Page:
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DURING HIS second at bat in Game 4 of the World Series, Red Sox catcher David Ross stepped out of the batter's box and asked home plate umpire Paul Emmel for time. The issue that was giving him pause: Lance Lynn, the Cardinals' starter, was showing the temerity to work quickly.
"The crowd booed me," Ross said later, "but I didn't care. I felt rushed. The last thing I want is to be in the box and feel rushed."
The atmosphere of the 109th World Series could be described in many ways—intense, passionate, noisy—but rarely does rushed enter into the 21st-century baseball conversation. As scoring has declined and pitching has come to dominate the game over the past decade, every pitch carries an intensity that prompts hitters into deep bouts of concentration and routine, as if they're preparing to dive off the cliffs of Acapulco 292 times, which is the average number of pitches in a major league game in 2013. Stylistically, the Red Sox--Cardinals World Series highlighted the drawn-out, low-scoring war of attrition that baseball has become. This keeps the outcome of closely contested games in doubt. At the same time, when you extrapolate the trend of the ball being put in play less frequently, it raises questions about whether—and how—the game needs to be modernized.
The National League champion Cardinals epitomize how young power pitching rules today's game. Throughout the postseason they ran to the mound eight homegrown pitchers between 22 and 26 years old who threw between 95 and 100 miles an hour. Those callow flamethrowers combined to throw 71% of St. Louis's innings through the first 15 games in October while piling up 92 strikeouts in 96 innings. So enriched with pitching is baseball that it was harder to get a hit in the big leagues this year (.253 batting average) or get on base (.318 OBP) than at any time in the 40 years since the designated hitter was adopted.
The American League champion Red Sox are the preeminent countertacticians to this wave of superior pitching: They turn offense into defense. They saw more pitches than any team this season, 158.3 per game. They willingly sign up for strikeouts—they were eighth in baseball in whiffs while blowing past the franchise record—as the tariff for "grinding out at bats" to "run up pitch counts," the highest virtues of hitting as extolled by coaches and the media. Where offenses of great potency once earned such menacing nicknames as Murderers' Row, the Big Red Machine and Harvey's Wallbangers, baseball now aspires to "grinders" when it comes to hitting excellence. Players who make outs return to high fives and fist bumps in the dugout as long as they saw five or more pitches.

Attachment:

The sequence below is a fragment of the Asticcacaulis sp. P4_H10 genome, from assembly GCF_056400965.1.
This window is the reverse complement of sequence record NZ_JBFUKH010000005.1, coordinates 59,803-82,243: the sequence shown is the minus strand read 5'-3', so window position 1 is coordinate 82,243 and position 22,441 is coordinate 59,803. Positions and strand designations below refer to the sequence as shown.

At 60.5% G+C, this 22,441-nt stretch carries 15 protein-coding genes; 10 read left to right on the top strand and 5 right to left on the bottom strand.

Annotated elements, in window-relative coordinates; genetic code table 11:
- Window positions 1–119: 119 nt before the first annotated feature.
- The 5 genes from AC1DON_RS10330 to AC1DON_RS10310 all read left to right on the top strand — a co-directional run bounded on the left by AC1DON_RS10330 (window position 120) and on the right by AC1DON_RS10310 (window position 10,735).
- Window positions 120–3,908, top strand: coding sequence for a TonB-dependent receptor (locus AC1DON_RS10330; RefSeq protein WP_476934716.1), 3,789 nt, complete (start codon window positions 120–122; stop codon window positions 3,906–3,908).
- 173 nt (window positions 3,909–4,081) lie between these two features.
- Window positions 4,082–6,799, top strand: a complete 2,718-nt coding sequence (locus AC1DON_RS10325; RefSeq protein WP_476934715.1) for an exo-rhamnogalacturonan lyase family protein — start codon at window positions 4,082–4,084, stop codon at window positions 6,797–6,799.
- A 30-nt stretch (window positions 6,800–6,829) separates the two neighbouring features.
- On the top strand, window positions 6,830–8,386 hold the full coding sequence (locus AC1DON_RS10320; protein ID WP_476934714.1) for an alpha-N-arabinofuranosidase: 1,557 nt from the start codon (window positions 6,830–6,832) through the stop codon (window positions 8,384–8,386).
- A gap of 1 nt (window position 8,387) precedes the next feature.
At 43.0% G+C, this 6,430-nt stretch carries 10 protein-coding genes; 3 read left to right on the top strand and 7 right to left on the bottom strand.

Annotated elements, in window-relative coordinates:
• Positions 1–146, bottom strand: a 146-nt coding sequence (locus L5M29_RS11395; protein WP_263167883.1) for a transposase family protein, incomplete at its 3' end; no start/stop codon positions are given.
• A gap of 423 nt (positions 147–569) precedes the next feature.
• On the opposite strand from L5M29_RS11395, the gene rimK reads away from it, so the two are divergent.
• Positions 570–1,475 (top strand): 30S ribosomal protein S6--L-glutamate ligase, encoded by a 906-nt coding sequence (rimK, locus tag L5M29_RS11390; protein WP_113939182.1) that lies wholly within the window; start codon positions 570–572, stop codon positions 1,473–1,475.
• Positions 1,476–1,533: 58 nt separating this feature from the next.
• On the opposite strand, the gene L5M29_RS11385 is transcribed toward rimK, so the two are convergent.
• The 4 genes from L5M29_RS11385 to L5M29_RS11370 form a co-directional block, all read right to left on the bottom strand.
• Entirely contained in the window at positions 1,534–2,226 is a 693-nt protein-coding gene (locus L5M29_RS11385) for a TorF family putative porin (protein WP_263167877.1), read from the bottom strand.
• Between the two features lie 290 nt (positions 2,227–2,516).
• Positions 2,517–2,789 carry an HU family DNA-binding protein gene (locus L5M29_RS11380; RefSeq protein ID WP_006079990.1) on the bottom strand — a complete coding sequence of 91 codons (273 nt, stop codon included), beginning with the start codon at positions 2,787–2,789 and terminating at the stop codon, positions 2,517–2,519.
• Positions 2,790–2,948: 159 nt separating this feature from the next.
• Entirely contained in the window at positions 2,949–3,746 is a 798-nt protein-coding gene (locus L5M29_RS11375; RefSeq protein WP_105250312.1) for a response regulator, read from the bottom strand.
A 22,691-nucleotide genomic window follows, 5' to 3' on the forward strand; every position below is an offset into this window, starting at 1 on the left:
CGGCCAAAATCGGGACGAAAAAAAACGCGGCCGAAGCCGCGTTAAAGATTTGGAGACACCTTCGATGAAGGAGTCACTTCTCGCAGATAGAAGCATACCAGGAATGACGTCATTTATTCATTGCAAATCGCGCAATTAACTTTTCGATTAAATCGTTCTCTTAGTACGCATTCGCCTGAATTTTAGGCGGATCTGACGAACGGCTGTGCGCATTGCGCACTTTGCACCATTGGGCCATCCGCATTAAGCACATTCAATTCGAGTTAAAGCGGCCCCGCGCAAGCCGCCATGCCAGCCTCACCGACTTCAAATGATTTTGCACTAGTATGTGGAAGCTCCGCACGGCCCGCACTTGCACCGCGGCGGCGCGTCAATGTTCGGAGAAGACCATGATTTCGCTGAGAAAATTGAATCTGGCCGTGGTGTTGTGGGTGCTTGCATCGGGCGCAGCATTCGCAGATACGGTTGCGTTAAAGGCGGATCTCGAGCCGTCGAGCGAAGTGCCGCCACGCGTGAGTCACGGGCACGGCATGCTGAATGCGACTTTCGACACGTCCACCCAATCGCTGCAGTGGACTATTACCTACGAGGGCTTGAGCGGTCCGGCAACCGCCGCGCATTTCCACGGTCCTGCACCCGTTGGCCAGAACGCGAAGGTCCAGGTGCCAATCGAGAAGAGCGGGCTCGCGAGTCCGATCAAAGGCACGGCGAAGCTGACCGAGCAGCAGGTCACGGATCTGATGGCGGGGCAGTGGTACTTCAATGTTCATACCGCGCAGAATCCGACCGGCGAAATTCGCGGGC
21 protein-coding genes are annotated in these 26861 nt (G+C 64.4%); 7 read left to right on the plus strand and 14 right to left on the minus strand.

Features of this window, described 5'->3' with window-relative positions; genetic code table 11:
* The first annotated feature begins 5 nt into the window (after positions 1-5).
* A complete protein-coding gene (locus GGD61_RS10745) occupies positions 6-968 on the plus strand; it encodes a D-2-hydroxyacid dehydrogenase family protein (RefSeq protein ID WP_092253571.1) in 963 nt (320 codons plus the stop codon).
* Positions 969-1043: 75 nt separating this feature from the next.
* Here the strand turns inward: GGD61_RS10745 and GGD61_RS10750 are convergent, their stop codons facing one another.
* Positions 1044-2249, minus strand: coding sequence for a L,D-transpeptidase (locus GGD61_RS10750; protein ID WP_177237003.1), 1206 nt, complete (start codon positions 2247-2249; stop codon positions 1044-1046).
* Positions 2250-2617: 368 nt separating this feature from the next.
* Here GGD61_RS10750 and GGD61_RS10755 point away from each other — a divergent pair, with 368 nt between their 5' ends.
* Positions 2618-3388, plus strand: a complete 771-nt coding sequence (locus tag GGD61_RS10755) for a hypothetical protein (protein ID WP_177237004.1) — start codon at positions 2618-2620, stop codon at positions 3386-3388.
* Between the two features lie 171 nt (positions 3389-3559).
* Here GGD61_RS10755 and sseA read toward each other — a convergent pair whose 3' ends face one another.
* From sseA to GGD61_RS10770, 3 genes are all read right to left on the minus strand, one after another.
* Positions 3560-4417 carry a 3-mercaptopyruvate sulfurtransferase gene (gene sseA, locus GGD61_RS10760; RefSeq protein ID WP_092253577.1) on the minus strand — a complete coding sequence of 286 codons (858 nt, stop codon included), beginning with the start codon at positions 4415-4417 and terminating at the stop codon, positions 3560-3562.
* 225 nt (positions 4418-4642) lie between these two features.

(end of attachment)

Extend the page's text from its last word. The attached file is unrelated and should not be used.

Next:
To force high pitch counts the Red Sox dictate the pace of the game, which is to say they slow it down so each pitch gets punctilious attention. And so between pitches, Ross steps out; Dustin Pedroia loosens and tightens his batting gloves even if he hasn't swung; Jonny Gomes tugs repeatedly at his gloves, jersey and helmet as if playing charades ("Poison ivy! Hives! Bedbugs?"); David Ortiz spits on his hands and claps them; and Daniel Nava rakes the dirt in the batter's box with his spikes as if tending a Zen garden. Nobody is in a rush. You can practically see the hair in their beards growing.
Nothing happens until the Sox decide it will happen—and even then the result is often ... well, not much. With bad teams, fifth starters and middle relievers weeded out, postseason baseball is an even more refined version of the depressed run-scoring environment created by the wave of young power pitchers. Through 36 postseason games this year, teams hit .231 and combined to score 7.2 runs per game, which equates to the same run production of the 1906 regular season, smack in the Dead Ball era—only with a batting average 16 points lower.
Postseason games in 1906 took an average of two hours, one minute to play. Through four games of the World Series it took an average of 3:27 to wind things up this October. The average time of games not involving the fussy Red Sox was 3:13; their games averaged 3:37. Boston—which was hitting a combined .223 in the ALDS, ALCS and World Series—added 24 minutes of dead time to a postseason game.
Much of the added length in 2013 is due to the mini-docudramas that pass for engagements between pitcher and hitter, many of which end without the ball in play. Nearly one out of every three plate appearances this postseason has ended in a walk or a strikeout (31.5%). Thirty years ago, only about one in four postseason plate appearances ended that way (25.6%), and postseason games were 44 minutes quicker (2:43).
If there is an upside to hits and runs being so hard and long to come by, it is that the Cardinals and the Red Sox provided hours of suspense, with the game outcomes almost always in doubt to the end—the requisite for adding television viewers. For 26 of the 27 innings in Games 2, 3 and 4, no more than two runs separated Boston and St. Louis. Each of those games was decided by one play. The winning run in Game 2 scored in the seventh inning when Red Sox reliever Craig Breslow threw a ball from behind home plate into the leftfield stands. In the bottom of the ninth in Game 3, another Boston player, catcher Jarrod Saltalamacchia, sent a throw from home past third base, which led to third baseman Will Middlebrooks's being charged with the first walk-off obstruction call in World Series history, allowing St. Louis's Allen Craig to score the winning run. In the sixth inning of Game 4, Gomes smashed only the fourth homer of the Series, a three-run shot that broke a 1--1 tie and set up a 4--2 Boston victory that evened the Series.